Robin Templeton on the War against Children (cont'd)

Tony Hollick (
Sun, 31 May 98 21:54 BST-1


"First, we kill all the 11-year-olds..."

Meaner than the mean kids who go on shooting sprees are the measures
adults are pursuing in the name of combating crime -- including proposed
legislation to execute preteens.

BY ROBIN TEMPLETON | A series of high-profile school-site killings by
young boys -- including last week's shooting spree in a Springfield,
Ore., high school cafeteria -- have precipitated a more predictable
horror: proposed legislation to try 10-year-olds as adults and apply the
death penalty to 11-year-olds. It is as if a handful of problem
children -- "mean kids" we call them -- are absolving adults of having
to deal with the problems of children.

"Current juvenile laws could not have anticipated violent crimes being
committed by children this young," explains Texas State Rep. Jim Pitts,
who is sponsoring the latest round of legislation.

But it is Pitts' generation that warrants concern. For the past
quarter-century, aging baby boomers -- not children or teenagers -- have
driven the upsurge in violent crime. The FBI reports that arrest rates
for violent crime have doubled for 30- to 49-year-olds since 1975.
Homicide by children under 13 occurs less frequently today than in 1965.

Texas is not a lone state. Long before Jonesboro, the governors of
California and New Mexico appealed in the name of victims of juvenile
crime for laws to lower their states' execution ages to 14 and 13,
respectively. On state and federal fronts, efforts are proliferating to
sentence children as adults, abolish the protective segregation of child
from adult inmates and limit parole for juvenile offenders. New Jersey
is deploying military-designed satellite technology to track juvenile
parolees cuffed with 8-pound transmitters. The head of the state's
Juvenile Justice Commission boasts that the system is like "Star Wars."

In short, the war on crime has become obsessed with young people -- but
as targets rather than victims, predators rather than prey. Which
shouldn't surprise young people. After all, children are far more apt to
be murdered by adults -- including their own parents -- than the other
way around. "The only time people really pay attention to kids is if we
pick up a gun and blast somebody," a 16-year-old friend observed a week
after the schoolyard killings in Jonesboro, Ark. Yet most young people
are more concerned about missing breakfast than dodging bullets. Some 12
million children are malnourished in America today, according to the
Children's Defense Fund. The poverty rate of young people overall is 50
percent higher today than it was in 1970.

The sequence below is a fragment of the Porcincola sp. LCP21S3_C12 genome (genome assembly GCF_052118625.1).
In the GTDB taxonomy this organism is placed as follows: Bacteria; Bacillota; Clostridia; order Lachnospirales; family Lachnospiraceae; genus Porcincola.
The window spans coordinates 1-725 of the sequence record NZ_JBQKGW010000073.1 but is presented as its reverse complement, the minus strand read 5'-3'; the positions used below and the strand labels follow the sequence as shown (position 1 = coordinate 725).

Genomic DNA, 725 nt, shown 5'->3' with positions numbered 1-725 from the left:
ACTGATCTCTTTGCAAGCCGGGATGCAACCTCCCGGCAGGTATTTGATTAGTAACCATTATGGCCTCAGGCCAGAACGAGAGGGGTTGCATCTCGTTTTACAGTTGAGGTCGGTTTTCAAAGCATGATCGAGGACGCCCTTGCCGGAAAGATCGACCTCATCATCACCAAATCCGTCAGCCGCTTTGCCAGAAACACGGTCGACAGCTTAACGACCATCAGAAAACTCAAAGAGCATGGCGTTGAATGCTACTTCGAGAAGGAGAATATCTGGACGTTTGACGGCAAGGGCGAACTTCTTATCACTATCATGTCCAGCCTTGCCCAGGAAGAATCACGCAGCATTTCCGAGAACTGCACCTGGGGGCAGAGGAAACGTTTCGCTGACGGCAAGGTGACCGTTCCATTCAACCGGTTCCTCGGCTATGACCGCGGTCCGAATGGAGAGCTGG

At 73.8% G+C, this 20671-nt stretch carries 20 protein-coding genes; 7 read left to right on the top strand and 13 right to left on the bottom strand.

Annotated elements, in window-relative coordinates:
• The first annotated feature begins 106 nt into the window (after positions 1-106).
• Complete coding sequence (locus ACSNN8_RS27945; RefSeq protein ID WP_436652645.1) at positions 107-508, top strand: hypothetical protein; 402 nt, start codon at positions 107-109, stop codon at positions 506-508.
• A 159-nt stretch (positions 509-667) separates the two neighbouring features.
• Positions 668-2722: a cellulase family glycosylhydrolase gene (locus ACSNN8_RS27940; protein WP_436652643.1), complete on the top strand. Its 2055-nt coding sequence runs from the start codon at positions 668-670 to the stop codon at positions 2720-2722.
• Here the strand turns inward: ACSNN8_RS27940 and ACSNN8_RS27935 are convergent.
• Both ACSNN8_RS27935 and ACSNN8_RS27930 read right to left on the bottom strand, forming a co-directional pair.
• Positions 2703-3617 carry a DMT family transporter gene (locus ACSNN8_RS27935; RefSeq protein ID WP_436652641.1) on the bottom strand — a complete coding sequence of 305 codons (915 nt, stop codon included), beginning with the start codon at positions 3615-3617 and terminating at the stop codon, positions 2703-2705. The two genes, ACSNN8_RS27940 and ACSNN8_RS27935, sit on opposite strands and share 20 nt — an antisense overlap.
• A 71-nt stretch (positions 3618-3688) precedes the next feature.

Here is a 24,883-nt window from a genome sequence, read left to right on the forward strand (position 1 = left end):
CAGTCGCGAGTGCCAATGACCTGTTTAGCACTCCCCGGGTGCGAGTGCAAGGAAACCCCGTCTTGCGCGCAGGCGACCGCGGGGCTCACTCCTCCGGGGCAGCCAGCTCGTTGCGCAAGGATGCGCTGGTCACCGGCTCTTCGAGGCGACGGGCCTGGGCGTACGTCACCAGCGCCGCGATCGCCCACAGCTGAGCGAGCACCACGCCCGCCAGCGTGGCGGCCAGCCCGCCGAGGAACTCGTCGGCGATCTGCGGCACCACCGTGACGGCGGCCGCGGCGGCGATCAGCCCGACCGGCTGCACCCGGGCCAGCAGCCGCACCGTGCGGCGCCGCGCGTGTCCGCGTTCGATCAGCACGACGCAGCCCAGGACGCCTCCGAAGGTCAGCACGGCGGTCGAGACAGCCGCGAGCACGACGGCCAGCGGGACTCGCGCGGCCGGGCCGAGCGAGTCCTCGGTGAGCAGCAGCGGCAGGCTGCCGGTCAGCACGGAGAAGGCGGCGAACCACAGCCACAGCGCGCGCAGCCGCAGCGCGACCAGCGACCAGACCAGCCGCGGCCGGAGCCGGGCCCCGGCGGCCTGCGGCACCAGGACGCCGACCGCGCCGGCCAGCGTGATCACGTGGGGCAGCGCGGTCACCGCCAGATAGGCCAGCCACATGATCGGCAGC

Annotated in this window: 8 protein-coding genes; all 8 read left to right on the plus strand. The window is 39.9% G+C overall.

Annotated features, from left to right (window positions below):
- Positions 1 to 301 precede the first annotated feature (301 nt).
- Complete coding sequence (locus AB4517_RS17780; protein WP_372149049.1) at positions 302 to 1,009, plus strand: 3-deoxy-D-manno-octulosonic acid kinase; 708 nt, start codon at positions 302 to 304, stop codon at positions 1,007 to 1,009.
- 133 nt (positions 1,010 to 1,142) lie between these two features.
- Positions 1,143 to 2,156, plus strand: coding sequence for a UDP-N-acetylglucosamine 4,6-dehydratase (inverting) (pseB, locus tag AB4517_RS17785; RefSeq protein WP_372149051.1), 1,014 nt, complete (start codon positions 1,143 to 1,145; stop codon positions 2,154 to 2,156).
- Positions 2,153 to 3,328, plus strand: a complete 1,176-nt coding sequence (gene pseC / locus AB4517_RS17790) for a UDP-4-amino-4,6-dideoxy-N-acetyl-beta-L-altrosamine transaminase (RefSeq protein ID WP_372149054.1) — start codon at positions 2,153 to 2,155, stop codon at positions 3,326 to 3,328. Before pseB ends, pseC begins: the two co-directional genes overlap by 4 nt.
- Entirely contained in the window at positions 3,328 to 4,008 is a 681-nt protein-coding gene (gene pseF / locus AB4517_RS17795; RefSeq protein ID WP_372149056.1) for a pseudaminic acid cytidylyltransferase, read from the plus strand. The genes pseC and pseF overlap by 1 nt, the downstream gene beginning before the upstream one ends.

Adults' response to all this would make Charles Dickens shudder: Since
1970 we have cut back spending on education by at least 25 percent and
upped funding for incarceration by $3.2 billion. If the present rate of
incarceration continues, one out of every 20 children born in 1997 will
spend time behind bars. For males the figure will be one out of 11, and
for African-American males it will be one in four.

The irony is that the generation of baby boomers backing these policies
grew up, by and large, distrusting adults. Today it is adults who
distrust the young. A Rand Corporation survey in 1996 found that
American adults believe juveniles cause 50 percent of violent crime. The
FBI, by contrast, reported that year that juveniles caused 10 to 15
percent of violent crime. Last March -- the same week that media
headlined the Jonesboro shootings -- the FBI reported a 30 percent drop
in the juvenile homicide rate over the past three years.

"I know what World War III will be -- a war against teenagers,"
predicted Emilio, 17, after watching "Twelve Monkeys," a film about
postapocalyptic dystopia. According to the National Criminal Justice
Commission, spending on crime fighting is actually increasing three
times faster than defense spending. The spectre of 10- and 11-year-olds
dressed in camouflage, toting rifles as they stalk their peers, serves
as the new "Red menace" for a prison-industrial complex that is coming
to rival the military-industrial complex. This time the enemy is among
us -- our own children.

Wars, of course, can be useful. World War II drafted 10 million American
men after the Great Depression rendered more than 15 million Americans
jobless. In deindustrializing economies, prisons convert otherwise
expendable and potentially subversive residents into raw material and
profit margins. The war on crime is assimilating young people on the
margins by criminalizing them largely for nonviolent, economically
motivated offenses such as drug possession. Three-strikes-you're-out
laws make it clear that there is no such thing as redemption once you've
activated the tripwire.

Facing up to Springfield -- or Pearl, Miss., or Memphis or Jonesboro --
will require acknowledging that children devalue life to the extent that
the adult world devalues their lives. In towns long considered America's
heartland, mean children are arming themselves in imitation of adults
increasingly determined to prove they can be meaner.
SALON | May 27, 1998

Robin Templeton is a youth advocate and prison reform activist who is
writing a book about young crime and punishment.

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